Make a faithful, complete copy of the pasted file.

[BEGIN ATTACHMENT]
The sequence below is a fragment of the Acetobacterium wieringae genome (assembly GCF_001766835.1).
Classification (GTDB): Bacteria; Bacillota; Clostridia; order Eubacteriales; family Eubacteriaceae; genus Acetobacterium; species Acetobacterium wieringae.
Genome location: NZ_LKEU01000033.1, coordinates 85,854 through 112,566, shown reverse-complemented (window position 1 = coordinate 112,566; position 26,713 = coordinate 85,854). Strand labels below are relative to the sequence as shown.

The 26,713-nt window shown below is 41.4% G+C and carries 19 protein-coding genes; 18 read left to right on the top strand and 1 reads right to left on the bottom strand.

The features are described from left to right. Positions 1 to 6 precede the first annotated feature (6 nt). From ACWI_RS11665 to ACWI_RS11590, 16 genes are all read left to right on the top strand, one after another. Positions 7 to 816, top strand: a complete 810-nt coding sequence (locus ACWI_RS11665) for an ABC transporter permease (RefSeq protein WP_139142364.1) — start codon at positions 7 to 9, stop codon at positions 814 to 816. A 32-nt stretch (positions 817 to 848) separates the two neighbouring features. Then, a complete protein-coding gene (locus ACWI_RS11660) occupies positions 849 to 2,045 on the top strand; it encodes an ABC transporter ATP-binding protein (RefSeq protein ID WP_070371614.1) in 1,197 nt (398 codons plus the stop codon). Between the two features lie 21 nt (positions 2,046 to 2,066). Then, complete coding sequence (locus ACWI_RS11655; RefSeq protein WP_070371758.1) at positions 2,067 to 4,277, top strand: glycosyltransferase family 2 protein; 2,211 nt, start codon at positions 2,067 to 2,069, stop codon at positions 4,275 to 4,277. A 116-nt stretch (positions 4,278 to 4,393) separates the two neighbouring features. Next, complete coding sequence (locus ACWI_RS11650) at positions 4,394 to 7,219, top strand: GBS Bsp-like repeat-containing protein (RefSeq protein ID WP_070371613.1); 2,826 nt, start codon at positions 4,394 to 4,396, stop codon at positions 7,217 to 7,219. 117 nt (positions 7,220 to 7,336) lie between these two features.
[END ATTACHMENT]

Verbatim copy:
The sequence below is a fragment of the Acetobacterium wieringae genome (assembly GCF_001766835.1).
Classification (GTDB): Bacteria; Bacillota; Clostridia; order Eubacteriales; family Eubacteriaceae; genus Acetobacterium; species Acetobacterium wieringae.
Genome location: NZ_LKEU01000033.1, coordinates 85,854 through 112,566, shown reverse-complemented (window position 1 = coordinate 112,566; position 26,713 = coordinate 85,854). Strand labels below are relative to the sequence as shown.

The 26,713-nt window shown below is 41.4% G+C and carries 19 protein-coding genes; 18 read left to right on the top strand and 1 reads right to left on the bottom strand.

The features are described from left to right. Positions 1 to 6 precede the first annotated feature (6 nt). From ACWI_RS11665 to ACWI_RS11590, 16 genes are all read left to right on the top strand, one after another. Positions 7 to 816, top strand: a complete 810-nt coding sequence (locus ACWI_RS11665) for an ABC transporter permease (RefSeq protein WP_139142364.1) — start codon at positions 7 to 9, stop codon at positions 814 to 816. A 32-nt stretch (positions 817 to 848) separates the two neighbouring features. Then, a complete protein-coding gene (locus ACWI_RS11660) occupies positions 849 to 2,045 on the top strand; it encodes an ABC transporter ATP-binding protein (RefSeq protein ID WP_070371614.1) in 1,197 nt (398 codons plus the stop codon). Between the two features lie 21 nt (positions 2,046 to 2,066). Then, complete coding sequence (locus ACWI_RS11655; RefSeq protein WP_070371758.1) at positions 2,067 to 4,277, top strand: glycosyltransferase family 2 protein; 2,211 nt, start codon at positions 2,067 to 2,069, stop codon at positions 4,275 to 4,277. A 116-nt stretch (positions 4,278 to 4,393) separates the two neighbouring features. Next, complete coding sequence (locus ACWI_RS11650) at positions 4,394 to 7,219, top strand: GBS Bsp-like repeat-containing protein (RefSeq protein ID WP_070371613.1); 2,826 nt, start codon at positions 4,394 to 4,396, stop codon at positions 7,217 to 7,219. 117 nt (positions 7,220 to 7,336) lie between these two features.